Jesus - The Physician
Fr. Thomas Hopko · August 18, 2010
We know that Jesus is the Healer of soul and body, and the New Testament is replete with accounts of his miraculous works. But how do we differentiate between Jesus as the Healer and Jesus as the Physician?
As we continue with our reflections on the names and titles of Jesus, we want to think a bit today, reflect a bit today, about Jesus as the Physician. Now, as a title you don’t find this—how can you say?—directly in Scripture. You certainly have the activity of Jesus as a healer, as the one who heals, as the Physician, as we say in the Church’s Liturgy, “the Physician of souls and bodies,” of people’s lives and of their bodies, the one who can heal the diseases.
And certainly Jesus is shown on the pages of the New Testament, first and foremost, almost from the very beginning, as a healer. The minute that he begins his public ministry, after he is baptized in the Jordan, after he is tempted in the wilderness, he comes out to the crowds of the people, and he goes about healing all manner of their diseases, and it even lists them: epileptics and lunatics and paralytics and all these people who are suffering. They come to Jesus and they know that he has the power of healing, that he pronounces healing, that he can cleanse the lepers; he can open the eyes of the blind; he can make the deaf to hear, the dumb to talk, the lame to walk. He says, “Stand up and take up your pallet and walk,” and so on. He heals right from the very beginning when he begins to preach.
The devils recognize him and they see who he is. And it starts off, like in Mark, the most simple Gospel: he begins healing the mother-in-law of Peter of the fever, and it says right there, in the very first chapter of Mark: “That evening at sundown they brought to him all who were sick or possessed with demons, and the whole city was gathered together about the door.” It’s in Capernaum. “And he healed many who were sick with various diseases and cast out many demons, and he would not permit the demons to speak, because they knew who he was,” because they knew him.
And then you have the leper being cleansed, the paralytic being brought, and that he announces the forgiveness sins together with the healing of soul and body. He even somehow identifies the two: “What is easier to say? ‘Your sins are forgiven’ or ‘Take up your bed and walk’? But that you might know that I have the power to forgive sins, I say to you, ‘Take up your pallet and walk.’ ” Then he continues, saying all through the Scriptures, certainly Matthew, Mark, and Luke, that it is not those who are well who need a physician. For example, in Mark’s second chapter: “Those who are well have no need of a physician, but those who are sick. I came not to call the righteous, but sinners.” And you have this in Matthew; you have this in Luke 5. It’s right there from the beginning.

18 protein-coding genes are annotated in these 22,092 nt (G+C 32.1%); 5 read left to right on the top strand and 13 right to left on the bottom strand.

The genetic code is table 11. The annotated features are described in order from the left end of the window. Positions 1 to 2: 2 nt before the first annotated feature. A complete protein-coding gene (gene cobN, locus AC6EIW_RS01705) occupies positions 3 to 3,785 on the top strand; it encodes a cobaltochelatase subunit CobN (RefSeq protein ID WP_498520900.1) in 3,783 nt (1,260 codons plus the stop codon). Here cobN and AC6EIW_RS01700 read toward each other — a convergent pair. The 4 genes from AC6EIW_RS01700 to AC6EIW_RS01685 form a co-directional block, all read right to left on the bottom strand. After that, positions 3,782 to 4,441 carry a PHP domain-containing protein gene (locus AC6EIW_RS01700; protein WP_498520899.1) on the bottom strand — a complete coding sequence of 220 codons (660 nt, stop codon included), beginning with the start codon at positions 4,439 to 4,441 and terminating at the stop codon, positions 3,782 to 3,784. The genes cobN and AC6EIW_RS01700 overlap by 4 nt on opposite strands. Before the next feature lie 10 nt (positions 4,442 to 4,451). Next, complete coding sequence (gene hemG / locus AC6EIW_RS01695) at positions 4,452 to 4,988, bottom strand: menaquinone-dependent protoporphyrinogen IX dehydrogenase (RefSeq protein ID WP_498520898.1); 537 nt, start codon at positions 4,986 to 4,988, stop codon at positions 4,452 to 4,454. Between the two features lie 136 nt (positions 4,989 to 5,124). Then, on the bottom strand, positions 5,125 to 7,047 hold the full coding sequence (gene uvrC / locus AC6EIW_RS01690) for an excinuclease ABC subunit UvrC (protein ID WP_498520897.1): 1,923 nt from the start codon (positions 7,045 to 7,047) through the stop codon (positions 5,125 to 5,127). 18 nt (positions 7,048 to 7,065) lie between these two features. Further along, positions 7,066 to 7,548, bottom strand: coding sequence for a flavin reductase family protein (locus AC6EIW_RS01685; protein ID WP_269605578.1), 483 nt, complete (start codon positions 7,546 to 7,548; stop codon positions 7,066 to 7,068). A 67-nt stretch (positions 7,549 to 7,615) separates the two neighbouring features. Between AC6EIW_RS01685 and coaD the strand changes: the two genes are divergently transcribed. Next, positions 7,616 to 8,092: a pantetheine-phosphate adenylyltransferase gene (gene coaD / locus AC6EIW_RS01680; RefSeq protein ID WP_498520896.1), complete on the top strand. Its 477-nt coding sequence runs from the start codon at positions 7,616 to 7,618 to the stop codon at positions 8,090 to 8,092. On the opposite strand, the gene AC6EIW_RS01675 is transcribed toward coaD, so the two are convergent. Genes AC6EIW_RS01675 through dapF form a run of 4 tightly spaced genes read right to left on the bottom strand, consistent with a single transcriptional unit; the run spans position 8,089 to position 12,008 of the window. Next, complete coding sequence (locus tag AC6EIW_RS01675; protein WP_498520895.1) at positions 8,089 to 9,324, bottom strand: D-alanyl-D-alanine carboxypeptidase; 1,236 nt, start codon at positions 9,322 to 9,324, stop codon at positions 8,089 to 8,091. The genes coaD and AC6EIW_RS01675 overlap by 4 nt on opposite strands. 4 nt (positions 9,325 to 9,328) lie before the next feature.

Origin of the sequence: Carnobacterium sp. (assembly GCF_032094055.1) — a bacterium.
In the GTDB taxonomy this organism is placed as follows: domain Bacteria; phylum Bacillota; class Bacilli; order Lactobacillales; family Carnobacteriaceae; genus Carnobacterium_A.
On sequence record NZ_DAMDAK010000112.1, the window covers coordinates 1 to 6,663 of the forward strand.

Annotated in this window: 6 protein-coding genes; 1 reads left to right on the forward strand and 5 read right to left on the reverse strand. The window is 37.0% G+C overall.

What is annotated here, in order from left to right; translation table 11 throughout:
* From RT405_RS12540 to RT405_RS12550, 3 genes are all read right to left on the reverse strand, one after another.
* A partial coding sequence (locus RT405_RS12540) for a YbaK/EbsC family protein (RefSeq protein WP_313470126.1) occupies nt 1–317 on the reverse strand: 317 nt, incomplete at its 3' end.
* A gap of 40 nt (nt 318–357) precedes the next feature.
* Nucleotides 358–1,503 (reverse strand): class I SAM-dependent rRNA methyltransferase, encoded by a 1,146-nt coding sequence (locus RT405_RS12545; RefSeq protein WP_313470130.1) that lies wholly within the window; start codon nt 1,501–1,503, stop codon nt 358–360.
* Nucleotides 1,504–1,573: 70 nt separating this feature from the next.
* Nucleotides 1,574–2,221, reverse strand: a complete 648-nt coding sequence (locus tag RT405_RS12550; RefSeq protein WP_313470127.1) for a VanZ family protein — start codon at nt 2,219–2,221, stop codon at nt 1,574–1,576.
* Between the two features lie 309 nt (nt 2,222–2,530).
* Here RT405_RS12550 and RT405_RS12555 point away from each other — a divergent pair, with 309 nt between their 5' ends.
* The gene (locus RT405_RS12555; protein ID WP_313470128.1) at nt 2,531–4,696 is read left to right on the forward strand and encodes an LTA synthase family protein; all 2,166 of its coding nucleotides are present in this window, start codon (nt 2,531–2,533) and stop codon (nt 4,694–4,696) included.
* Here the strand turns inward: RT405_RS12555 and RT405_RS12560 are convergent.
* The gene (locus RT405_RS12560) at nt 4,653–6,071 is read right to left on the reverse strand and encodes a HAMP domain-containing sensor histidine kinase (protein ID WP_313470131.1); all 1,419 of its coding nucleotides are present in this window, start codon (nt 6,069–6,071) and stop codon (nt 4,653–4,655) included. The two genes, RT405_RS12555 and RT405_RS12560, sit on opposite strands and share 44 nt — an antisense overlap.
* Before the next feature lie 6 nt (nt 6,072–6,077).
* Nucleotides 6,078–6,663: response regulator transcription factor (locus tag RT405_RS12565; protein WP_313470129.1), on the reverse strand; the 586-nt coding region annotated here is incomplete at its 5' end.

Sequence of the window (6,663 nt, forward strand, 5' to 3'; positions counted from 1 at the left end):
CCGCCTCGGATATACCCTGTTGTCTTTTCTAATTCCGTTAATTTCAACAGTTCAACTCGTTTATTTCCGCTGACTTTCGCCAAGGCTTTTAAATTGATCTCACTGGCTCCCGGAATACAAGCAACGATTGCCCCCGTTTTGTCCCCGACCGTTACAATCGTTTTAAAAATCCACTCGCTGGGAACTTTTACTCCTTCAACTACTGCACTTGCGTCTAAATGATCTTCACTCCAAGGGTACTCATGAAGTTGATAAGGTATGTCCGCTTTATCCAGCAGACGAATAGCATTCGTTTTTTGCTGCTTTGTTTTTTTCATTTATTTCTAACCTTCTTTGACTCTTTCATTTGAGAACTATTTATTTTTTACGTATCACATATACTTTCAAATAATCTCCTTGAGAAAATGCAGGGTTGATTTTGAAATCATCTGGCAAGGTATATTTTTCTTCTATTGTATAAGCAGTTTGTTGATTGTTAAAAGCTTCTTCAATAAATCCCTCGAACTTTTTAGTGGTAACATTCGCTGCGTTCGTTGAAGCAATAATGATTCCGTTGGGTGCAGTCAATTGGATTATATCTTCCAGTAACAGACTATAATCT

Also, right in the beginning, in the Gospel as it’s given to us by Luke, in the Lucan Gospel, you have even Jesus beginning his public ministry by referring to the Prophet Isaiah. He goes into the temple in Nazareth where he was brought up—excuse me, the synagogue; there’s no temple there; there’s only one Temple, in Jerusalem—the synagogue, as his custom was, on the Sabbath day, and there he reads from the Prophet Isaiah, and what is written is this: “The Spirit of the Lord is upon me, because he has anointed me.” You see: “He has made be to be the Christ.” This is Isaiah 61. “To preach the good news to the poor”: to announce the Gospel, the Evangelion. “He has sent me to proclaim release to those in captivity (to those who are bound), the recovery of sight to the blind, to set at liberty those who are oppressed, to proclaim the acceptable year of the Lord.”
Then when he closes the book, gives it back to the attendant and sits down, everyone in the synagogue has their eyes fixed on him, and then he says, he began to say, it even says (Luke 4:21-23): “ ‘Today this Scripture has been fulfilled in your hearing.’ And all spoke well of him and wondered at the gracious words which proceeded out of his mouth. And they said, ‘Is not this Joseph’s son?’ ” And then he says to them: “Doubtless you will quote to me this proverb: Physician, heal yourself.” You see? “Iatros”: it means “doctor” or “physician,” literally, “physician.” So in Greek it says, “Iatre,” it’s the vocative: “O Physician”—”therapefson seafton—heal yourself.”